The change you want to see.


O Cameroon thou cradle of our Fathers, Holy shrine where in thy midst they now repose

Their tears and blood and sweat thy soil did water, on thy hills and valleys once their tillage rose!

Dear Fatherland thy worth no tongue can tell. How can we ever pay thy due?

Thy welfare we will win in love, and toil, and peace; We’ll be to thy name ever true!

Land of promise, land of glory; Thou of life and joy our only store,

Thine be honour, thine devotion – and deep endearment for ever more!

In case you didn’t realise it, that was the first verse of ‘The Rallying Song’, the Cameroonian National Anthem.  There are days when I wake up and I think I must have been born within the wrong borders, then something happens and I cant’ help but think regardless of all our flaws, Cameroonians are luckier than most.

Like every other African country, Cameroonians tend to pass the buck and shift the blame for the deplorable state in which our countries are. I cannot count how many times I have heard our colonial masters (Yes, we have 3, can you imagine? France, Britain and Germany) lambasted for the slow development, bad governance, and most of all corruption which plagues the nation.

However, in light of recent events, I begin to wonder if it isn’t time to recognise that the problem is not with our colonial heritage, but with our mindset. Case in point, the recent arrest of our former Prime Minister and other members of his government for embezzlement amongst other crimes. If you don’t know what I’m talking about, read the story here.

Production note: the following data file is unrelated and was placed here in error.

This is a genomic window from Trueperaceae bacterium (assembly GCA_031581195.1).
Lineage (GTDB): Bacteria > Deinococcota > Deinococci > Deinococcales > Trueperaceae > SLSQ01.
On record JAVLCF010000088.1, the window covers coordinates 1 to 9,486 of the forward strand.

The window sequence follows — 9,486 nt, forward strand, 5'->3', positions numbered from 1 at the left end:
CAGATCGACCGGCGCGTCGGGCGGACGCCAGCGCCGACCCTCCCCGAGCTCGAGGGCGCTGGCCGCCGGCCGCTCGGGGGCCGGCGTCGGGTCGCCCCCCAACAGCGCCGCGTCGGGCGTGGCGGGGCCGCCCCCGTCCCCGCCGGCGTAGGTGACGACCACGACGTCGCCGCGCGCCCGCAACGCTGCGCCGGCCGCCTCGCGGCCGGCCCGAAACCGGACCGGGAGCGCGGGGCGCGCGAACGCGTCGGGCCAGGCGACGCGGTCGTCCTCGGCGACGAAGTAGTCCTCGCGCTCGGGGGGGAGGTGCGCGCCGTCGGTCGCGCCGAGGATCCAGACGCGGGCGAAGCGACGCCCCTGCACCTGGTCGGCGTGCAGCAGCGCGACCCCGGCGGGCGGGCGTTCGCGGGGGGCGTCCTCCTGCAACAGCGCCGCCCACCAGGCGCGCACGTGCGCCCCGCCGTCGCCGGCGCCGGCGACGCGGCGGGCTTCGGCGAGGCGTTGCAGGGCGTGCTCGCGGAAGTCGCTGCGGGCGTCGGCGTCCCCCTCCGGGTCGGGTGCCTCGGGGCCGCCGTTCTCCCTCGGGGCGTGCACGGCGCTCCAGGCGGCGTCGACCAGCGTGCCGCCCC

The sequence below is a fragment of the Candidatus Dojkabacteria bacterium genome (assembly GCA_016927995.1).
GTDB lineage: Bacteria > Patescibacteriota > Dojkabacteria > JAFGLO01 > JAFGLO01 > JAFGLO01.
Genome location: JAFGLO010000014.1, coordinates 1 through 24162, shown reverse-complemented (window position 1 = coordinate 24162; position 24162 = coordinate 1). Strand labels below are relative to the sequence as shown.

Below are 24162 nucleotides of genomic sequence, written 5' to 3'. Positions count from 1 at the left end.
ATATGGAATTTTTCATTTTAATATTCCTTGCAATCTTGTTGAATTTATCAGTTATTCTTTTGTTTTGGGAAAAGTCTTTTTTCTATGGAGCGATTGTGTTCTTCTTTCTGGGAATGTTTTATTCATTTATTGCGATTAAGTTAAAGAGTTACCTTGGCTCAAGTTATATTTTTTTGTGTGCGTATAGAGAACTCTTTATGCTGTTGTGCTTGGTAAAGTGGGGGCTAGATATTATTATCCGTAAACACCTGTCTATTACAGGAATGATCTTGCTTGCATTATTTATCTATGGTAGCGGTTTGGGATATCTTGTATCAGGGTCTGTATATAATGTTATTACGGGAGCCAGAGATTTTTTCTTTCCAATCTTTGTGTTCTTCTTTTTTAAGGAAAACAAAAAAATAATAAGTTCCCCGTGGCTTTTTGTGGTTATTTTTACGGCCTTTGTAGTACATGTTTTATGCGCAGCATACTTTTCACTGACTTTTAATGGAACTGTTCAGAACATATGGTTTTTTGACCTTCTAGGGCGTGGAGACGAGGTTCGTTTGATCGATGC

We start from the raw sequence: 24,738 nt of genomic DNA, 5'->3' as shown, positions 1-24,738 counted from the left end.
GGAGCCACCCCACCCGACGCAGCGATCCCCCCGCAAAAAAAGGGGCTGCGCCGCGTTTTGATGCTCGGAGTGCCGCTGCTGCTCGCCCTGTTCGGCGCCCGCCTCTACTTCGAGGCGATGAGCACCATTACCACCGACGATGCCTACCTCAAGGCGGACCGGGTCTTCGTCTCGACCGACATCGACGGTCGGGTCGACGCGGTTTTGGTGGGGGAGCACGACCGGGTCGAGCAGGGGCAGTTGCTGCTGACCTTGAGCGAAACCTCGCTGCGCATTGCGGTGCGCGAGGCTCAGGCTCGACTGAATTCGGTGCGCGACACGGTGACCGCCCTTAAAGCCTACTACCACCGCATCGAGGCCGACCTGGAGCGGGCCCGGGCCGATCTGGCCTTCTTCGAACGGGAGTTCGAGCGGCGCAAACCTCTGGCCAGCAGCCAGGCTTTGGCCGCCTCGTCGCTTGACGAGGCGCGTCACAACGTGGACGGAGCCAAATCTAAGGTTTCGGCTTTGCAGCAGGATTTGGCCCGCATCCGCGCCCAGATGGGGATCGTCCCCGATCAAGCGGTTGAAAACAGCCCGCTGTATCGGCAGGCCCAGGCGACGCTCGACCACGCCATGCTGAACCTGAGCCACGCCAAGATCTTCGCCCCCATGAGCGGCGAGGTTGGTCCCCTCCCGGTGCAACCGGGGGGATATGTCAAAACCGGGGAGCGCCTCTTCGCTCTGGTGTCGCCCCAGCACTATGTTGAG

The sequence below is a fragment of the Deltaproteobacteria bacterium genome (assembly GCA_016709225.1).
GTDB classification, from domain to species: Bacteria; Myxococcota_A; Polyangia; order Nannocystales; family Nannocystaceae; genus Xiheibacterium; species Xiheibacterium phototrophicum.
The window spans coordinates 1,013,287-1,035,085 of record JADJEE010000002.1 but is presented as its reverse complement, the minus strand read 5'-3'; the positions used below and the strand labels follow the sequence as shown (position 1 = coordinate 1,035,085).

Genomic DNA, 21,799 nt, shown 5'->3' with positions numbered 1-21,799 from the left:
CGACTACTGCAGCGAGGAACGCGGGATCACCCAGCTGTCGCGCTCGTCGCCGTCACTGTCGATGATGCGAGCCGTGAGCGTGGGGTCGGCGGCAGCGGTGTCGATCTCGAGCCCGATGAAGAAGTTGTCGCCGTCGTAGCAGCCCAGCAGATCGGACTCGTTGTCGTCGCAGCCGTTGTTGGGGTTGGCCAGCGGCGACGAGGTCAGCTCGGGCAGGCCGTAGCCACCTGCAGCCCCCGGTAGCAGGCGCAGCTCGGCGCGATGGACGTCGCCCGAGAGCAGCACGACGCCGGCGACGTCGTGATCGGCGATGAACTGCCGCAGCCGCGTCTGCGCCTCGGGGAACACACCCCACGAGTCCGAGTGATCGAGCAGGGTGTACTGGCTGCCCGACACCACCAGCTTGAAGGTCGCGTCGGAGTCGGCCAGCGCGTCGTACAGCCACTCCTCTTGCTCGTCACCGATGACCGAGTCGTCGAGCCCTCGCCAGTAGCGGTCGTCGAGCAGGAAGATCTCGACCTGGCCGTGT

When the news broke, I posted a one-liner on a couple of social media forums, and the reaction was I daresay, shocking. Not from people bemoaning the depraved nature of our country’s political environment, but from people asking me to ‘take the comment down’! The reason? The person in question was someone we knew – He was a neighbour, a friend, a father to our friends etc. WTF!!!

It is double standards like these which wreck our national fabric on a daily basis. I feel bad for his family, especially his kids who most likely had nothing to do with his political career, but that has nothing to do with the situation at hand! IMO, justice can only be effective when it is blind. The misdeeds of a person may be downplayed by their status when it comes to our personal lives and relationships. However when one person is elected to represent another, and owes a duty of care to the latter by virtue of which they receive perks, a failure to fulfil this duty of care should incur accountability for their actions.

I have faith that my country will get better, and soon the threads of nepotism and discrimination which run through our society will be ills of the past. However in order to do that, we need to realise that everybody is held to the same standard of honesty and integrity. Be it one’s parent, sibling, neighbour or a total stranger, it is our civic duty and  a show of patriotism to denounce persons who do not have our collective wellbeing at heart, and not just turn the other way because we are beneficiaries or feel sorry for those who are.  We need to hold ourselves to the same high standards we expect other people to observe, and be the change we want to see. Without that, the vicious cycle shall just keep repeating itself, and our society become a parody of what we hold dear.


One response »

  1. This is indeed true. I wrote an article some years ago with a similar message. We are keen on justice to prevail only when it affects those peole who are not part of our entourage. When the truth catches up with us or our dear ones, we complain or try to pervert it. Justice should not be selective. Nice piece Ayuk. Way to go…

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